To enjoy clotted or Devonshire Cream its recommended that you slightly sweeten It if desired by adding some sugar to taste before serving.
The best way to enjoy your dessert made with clotted cream is tempering its sweetness by adding tart preserves such strawberry jam or lemon curd.
5 Best Clotted Cream Substitutes to Consider
If you’re looking for a way to recreate this velvety treat without authentic clotted cream, you’re in luck.
Below are five of the best substitutes to consider when faced with a pan of scones or other desserts that call for clotted cream.
1 – Greek Yogurt
Greek yogurt is a popular and often suggested substitution for clotted cream.
It’s thick, creamy texture makes it an ideal replacement, as it can easily be used in both sweet and savory recipes.
Like clotted cream, Greek yogurt is high in protein and dairy fat and contains beneficial minerals, such as calcium and potassium.
It also provides probiotics, which are beneficial bacteria that help to promote a healthy digestive system.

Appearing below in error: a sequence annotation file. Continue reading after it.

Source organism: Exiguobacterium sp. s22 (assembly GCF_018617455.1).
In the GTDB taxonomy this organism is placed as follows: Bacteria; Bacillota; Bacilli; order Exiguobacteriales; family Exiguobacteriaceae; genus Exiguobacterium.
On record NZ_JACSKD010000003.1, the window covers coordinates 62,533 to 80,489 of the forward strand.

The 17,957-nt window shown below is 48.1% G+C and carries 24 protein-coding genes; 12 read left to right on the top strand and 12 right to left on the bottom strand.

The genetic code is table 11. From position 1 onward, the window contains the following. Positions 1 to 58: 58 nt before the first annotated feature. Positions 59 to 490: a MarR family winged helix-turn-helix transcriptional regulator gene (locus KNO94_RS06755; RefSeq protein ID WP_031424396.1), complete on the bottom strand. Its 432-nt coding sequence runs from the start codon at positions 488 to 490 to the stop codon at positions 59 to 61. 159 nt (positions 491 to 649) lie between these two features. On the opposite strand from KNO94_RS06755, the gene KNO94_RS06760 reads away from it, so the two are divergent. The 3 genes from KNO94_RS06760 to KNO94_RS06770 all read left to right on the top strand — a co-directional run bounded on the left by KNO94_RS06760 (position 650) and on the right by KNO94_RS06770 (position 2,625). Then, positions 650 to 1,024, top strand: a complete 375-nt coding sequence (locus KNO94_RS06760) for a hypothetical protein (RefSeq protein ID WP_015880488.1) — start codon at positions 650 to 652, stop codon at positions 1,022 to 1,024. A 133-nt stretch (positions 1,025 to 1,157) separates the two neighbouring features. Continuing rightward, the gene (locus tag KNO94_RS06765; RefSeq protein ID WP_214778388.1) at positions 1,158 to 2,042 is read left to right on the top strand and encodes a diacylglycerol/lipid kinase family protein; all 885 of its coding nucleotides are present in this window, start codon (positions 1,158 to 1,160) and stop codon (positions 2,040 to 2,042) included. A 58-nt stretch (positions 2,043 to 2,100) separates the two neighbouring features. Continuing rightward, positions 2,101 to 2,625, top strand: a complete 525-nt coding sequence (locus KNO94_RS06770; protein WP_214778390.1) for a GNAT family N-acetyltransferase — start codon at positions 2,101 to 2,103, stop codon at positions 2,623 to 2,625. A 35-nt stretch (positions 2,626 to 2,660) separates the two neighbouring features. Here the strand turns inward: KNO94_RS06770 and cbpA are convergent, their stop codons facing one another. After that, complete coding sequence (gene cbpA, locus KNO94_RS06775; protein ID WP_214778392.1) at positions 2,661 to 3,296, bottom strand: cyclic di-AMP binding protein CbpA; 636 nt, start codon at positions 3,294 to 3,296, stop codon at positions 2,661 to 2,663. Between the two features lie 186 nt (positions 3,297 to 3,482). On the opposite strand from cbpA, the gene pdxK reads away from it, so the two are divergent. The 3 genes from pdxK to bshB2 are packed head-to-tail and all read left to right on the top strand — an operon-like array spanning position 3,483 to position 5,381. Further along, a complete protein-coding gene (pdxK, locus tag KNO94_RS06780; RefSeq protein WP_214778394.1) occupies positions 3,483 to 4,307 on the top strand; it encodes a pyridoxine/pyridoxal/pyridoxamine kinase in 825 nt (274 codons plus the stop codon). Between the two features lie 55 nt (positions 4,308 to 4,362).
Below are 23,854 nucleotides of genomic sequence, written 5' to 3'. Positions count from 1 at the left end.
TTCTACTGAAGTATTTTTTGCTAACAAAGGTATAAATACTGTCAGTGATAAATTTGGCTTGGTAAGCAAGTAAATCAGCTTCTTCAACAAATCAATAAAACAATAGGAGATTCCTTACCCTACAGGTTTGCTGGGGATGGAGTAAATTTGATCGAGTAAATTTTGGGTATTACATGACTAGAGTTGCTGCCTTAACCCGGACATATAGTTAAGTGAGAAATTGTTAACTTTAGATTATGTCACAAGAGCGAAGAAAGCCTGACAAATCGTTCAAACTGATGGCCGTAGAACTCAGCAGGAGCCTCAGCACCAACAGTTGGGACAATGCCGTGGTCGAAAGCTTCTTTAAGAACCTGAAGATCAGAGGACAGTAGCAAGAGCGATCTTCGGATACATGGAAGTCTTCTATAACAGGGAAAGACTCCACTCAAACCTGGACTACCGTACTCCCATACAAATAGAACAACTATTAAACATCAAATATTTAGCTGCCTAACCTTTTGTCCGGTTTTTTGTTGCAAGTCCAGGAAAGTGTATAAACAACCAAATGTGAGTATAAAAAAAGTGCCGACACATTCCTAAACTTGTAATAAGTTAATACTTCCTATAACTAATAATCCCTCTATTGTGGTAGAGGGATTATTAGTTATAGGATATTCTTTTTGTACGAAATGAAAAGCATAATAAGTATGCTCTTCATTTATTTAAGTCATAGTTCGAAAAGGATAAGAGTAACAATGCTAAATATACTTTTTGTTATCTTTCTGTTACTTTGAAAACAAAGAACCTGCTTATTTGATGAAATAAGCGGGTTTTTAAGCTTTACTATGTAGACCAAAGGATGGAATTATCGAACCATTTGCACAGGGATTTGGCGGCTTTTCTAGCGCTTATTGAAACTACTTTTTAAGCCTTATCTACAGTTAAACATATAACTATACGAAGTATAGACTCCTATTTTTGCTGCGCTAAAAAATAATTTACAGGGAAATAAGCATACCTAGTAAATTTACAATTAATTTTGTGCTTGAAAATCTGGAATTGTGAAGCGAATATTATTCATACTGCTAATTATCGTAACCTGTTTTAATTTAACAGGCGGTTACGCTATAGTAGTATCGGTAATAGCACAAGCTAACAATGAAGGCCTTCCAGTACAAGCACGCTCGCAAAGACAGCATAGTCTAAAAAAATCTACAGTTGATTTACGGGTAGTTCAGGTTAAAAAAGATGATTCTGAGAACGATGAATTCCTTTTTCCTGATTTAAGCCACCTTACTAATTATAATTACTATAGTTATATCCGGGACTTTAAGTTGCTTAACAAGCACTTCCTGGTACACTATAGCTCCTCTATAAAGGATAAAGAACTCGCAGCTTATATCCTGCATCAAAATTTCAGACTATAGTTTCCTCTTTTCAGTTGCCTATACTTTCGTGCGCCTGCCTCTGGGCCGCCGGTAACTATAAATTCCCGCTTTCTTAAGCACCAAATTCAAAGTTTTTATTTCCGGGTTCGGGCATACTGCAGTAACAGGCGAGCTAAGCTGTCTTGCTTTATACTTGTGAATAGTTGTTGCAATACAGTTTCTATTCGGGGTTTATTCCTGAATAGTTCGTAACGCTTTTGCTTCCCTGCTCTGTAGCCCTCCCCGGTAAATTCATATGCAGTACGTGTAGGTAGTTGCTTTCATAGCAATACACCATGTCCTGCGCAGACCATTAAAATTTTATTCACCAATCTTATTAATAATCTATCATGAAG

However, Greek yogurt does not have the same gloriously rich-taste of clotted cream.
For this reason, using Greek yogurt as a substitute will produce slightly different results from the original recipe.
2 – Mascarpone Cheese
Mascarpone cheese is a popular form of soft Italian cheese, much like a combination of cream cheese and butter.
It can be used as a direct substitute for clotted cream in baking and cooking.
Most grocery stores carry mascarpone in their dairy section – usually with other soft cheeses like ricotta and fresh mozzarella.
Two common commercial brands of mascarpone are Galbani and Bel Gioso.